Korean officials visit Australia for blue carbon exchange

Australian and Korean government officials met recently in Canberra, Australia to share knowledge about incorporating coastal ecosystems in national greenhouse gas inventories.

The exchange was hosted by the Australian Government’s Department of the Environment and Energy on 16 April 2018. It provided in-depth sessions on Australia’s policy and technical approach for reporting emissions and removals from mangroves, tidal marshes and seagrasses.

Australia is progressively implementing the 2013 Supplement to the 2006 IPCC Guidelines for National Greenhouse Gas Inventories: Wetlands (the ‘Wetlands Supplement’), and Korea is getting ready to undertake a similar process.

The visiting delegation of six officials represented Korea’s Marine Environment Management Corporation (KOEM), Institute of Ocean and Science Technology (KIOST) and Environmental Science and Technology Institute (KESTI).

Korean and Australian officials make the Korean symbol for love – all for blue carbon! Photo credit: KOEM 2018.

DOEE opened the workshop with an overview of its approaches to accounting for emissions and removals by its abundant coastal ecosystems: mangrove forests occupy an estimated 913,000 hectares around the coastline. Tidal marshes comprise an estimated area of 1.4 million hectares. Seagrasses are the largest and most uncertain of the coastal wetland ecosystems, covering between 5 and 9 million hectares.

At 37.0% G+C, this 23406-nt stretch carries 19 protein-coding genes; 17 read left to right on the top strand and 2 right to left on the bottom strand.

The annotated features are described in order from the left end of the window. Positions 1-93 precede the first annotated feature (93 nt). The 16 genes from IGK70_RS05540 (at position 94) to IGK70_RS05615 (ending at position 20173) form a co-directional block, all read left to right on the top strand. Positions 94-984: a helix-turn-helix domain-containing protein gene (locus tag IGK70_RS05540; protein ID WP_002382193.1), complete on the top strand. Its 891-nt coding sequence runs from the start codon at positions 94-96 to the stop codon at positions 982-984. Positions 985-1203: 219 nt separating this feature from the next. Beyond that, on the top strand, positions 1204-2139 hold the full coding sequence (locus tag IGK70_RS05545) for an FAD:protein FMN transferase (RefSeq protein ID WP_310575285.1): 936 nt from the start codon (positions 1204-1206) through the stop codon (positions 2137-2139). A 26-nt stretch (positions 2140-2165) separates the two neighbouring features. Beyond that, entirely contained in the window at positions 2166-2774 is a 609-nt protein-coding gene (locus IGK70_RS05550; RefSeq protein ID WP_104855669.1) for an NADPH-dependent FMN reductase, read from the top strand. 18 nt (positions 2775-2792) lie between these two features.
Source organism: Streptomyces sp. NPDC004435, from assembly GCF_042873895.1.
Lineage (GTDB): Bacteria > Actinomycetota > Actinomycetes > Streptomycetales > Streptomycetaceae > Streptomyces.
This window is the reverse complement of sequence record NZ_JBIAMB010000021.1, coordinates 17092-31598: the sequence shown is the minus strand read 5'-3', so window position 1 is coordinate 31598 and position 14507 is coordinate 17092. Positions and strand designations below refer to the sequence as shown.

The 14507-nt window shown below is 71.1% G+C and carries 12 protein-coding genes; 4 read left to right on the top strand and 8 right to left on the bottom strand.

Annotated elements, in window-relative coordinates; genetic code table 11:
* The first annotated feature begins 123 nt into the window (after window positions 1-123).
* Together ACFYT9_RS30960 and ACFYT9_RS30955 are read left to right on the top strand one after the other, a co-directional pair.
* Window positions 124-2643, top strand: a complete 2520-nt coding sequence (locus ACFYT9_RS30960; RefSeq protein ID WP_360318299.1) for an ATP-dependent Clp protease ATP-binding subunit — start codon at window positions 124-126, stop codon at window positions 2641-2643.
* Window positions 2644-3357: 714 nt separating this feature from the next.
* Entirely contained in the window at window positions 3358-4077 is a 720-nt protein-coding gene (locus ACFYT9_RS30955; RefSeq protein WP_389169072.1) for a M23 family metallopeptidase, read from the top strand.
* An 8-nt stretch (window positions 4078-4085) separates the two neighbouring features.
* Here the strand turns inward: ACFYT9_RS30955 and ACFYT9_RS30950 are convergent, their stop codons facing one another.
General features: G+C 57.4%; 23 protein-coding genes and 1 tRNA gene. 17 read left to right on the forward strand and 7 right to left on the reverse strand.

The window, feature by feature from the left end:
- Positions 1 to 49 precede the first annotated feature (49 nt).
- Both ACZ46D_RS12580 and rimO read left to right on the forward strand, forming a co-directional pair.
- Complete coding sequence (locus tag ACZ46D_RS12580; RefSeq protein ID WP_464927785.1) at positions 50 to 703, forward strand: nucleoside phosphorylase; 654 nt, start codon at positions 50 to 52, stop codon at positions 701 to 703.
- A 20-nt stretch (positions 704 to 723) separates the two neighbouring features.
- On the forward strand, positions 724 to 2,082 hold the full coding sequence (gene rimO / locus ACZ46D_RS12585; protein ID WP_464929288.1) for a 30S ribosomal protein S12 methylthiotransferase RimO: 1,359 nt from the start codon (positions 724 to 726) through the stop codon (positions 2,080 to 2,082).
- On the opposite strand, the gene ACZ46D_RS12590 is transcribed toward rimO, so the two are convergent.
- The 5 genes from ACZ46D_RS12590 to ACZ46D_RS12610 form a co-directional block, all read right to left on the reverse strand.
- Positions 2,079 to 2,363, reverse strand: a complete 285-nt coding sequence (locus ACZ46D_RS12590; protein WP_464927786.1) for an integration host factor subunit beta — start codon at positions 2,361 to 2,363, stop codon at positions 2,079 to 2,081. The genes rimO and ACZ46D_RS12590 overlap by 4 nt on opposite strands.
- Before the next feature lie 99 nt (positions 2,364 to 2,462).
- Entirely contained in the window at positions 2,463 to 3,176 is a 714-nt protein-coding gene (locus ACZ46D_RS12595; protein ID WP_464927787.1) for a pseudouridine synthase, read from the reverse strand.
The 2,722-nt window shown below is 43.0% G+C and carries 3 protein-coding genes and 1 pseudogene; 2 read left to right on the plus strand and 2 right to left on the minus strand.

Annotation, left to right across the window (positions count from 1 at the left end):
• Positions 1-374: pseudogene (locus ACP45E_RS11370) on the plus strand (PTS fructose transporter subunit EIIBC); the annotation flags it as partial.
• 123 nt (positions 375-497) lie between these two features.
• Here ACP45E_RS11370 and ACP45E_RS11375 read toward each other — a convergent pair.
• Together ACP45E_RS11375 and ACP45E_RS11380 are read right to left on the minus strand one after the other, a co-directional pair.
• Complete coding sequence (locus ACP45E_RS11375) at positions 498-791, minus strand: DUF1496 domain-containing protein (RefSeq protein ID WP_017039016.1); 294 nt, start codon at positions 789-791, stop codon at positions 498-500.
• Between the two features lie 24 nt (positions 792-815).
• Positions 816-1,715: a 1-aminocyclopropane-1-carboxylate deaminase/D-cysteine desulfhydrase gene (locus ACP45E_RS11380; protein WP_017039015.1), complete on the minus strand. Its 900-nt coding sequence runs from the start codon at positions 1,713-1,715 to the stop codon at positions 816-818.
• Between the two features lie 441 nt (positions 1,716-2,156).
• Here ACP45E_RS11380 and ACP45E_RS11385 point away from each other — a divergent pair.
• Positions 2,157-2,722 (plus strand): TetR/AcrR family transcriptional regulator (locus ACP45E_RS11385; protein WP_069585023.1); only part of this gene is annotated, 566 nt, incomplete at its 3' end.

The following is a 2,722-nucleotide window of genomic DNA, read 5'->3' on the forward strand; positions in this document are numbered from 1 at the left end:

Australian mangrove forests are captured in the same Landsat imagery used to map spatial and temporal changes in terrestrial forest cover. Observed conversions, or other land-use changes, are then accounted for using regionally appropriate parameter values. States and consultancies contribute activity data and vegetation cover surveys for tidal marshes and seagrasses, and modelling is applied to determine impacts on ecosystems.

KOEM presented its five year blue carbon research plan, begun last year and due to run until 2021, which focuses on the specific coastal ecosystems in Korea such as mudflats, halophytes, and seagrass meadows. The plan includes three main streams of work which will be developed in parallel: 1) establish the necessary information systems and databases 2) understand the carbon cycle, through demonstration sites and accounting methods, and 3) implement a new blue carbon management strategy, informed by the experiences of others.

To complete the policy picture, Australia described the functions of its national Emissions Reduction Fund, and described its international capacity building work on measurement, reporting and verification in Thailand as an example of how national inventories can be developed collaboratively.

Everybody was eager to continue the dialogue, agreeing to seek out opportunities to collaborate again, including at COP24.

Australia is hosting an event ‘Incorporating Coastal Wetlands into Inventories’ on 12-13 July, 2018 in Brisbane Australia – which will delve into greater detail on the Wetlands Supplement, informed by lessons from others.

Get in touch with the Partnership if you would like to find out more.